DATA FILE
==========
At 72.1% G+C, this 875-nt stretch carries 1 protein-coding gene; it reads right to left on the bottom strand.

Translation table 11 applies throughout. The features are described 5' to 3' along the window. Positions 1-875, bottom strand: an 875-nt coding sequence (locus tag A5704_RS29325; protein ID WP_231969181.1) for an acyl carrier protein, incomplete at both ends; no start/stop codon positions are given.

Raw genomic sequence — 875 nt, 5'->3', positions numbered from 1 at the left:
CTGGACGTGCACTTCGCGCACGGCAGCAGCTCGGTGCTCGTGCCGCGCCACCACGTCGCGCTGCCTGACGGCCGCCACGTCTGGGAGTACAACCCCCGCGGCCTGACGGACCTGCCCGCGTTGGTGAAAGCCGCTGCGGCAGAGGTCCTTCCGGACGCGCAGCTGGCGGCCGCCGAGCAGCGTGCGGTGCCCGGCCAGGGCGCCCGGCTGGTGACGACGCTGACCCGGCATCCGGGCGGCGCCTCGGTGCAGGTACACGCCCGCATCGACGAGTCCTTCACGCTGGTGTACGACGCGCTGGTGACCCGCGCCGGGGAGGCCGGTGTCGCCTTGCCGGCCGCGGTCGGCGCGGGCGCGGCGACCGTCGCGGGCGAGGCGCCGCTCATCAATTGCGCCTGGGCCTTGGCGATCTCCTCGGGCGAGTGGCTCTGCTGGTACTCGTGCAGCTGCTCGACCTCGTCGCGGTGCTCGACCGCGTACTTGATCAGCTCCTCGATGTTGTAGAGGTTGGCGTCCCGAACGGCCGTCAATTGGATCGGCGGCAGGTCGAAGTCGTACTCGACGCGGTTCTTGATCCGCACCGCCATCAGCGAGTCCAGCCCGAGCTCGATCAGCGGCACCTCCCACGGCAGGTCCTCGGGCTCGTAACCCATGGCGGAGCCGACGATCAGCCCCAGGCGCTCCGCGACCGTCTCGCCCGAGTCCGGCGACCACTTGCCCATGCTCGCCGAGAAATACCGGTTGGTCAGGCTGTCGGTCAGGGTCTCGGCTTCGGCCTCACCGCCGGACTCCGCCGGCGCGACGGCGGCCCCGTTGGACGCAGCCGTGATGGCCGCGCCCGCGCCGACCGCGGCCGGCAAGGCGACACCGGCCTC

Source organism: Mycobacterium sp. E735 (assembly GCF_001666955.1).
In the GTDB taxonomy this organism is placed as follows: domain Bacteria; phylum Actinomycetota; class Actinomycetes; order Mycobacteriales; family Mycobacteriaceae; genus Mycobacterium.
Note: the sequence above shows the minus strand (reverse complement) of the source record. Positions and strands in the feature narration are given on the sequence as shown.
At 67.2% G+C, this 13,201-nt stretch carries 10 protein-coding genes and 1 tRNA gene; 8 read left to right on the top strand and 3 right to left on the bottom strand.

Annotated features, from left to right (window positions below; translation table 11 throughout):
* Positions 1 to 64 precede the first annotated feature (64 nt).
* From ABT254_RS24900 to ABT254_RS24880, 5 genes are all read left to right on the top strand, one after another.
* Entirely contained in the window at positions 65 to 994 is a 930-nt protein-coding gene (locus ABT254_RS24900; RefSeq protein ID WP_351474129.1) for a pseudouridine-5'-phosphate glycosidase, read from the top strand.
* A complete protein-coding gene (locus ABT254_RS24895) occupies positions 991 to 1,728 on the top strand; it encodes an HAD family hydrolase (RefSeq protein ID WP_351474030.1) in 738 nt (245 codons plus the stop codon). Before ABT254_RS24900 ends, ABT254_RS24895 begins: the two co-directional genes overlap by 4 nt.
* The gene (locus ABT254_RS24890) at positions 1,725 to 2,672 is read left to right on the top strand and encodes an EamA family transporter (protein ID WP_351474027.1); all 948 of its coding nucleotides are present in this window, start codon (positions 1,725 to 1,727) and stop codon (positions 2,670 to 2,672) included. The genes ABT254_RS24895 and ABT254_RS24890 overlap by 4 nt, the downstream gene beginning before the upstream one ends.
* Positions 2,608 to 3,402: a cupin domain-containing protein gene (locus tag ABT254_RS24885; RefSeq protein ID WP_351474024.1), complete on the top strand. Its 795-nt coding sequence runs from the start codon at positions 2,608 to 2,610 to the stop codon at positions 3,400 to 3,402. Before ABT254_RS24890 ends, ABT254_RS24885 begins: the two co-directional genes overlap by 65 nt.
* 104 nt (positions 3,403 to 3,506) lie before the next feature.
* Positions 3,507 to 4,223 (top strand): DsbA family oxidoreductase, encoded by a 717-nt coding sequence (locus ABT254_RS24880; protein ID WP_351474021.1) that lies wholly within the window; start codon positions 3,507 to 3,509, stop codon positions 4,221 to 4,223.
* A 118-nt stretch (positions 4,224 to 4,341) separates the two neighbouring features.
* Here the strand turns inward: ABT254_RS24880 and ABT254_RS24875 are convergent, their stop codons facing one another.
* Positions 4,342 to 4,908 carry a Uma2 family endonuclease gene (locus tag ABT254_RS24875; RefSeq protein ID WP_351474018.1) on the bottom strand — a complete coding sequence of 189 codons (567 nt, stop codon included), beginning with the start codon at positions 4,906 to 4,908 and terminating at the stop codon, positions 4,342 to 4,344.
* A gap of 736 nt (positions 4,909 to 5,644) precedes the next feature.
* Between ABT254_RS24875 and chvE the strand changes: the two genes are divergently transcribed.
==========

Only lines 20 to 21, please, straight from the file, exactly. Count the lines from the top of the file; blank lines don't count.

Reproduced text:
* Positions 4,342 to 4,908 carry a Uma2 family endonuclease gene (locus tag ABT254_RS24875; RefSeq protein ID WP_351474018.1) on the bottom strand — a complete coding sequence of 189 codons (567 nt, stop codon included), beginning with the start codon at positions 4,906 to 4,908 and terminating at the stop codon, positions 4,342 to 4,344.
* A gap of 736 nt (positions 4,909 to 5,644) precedes the next feature.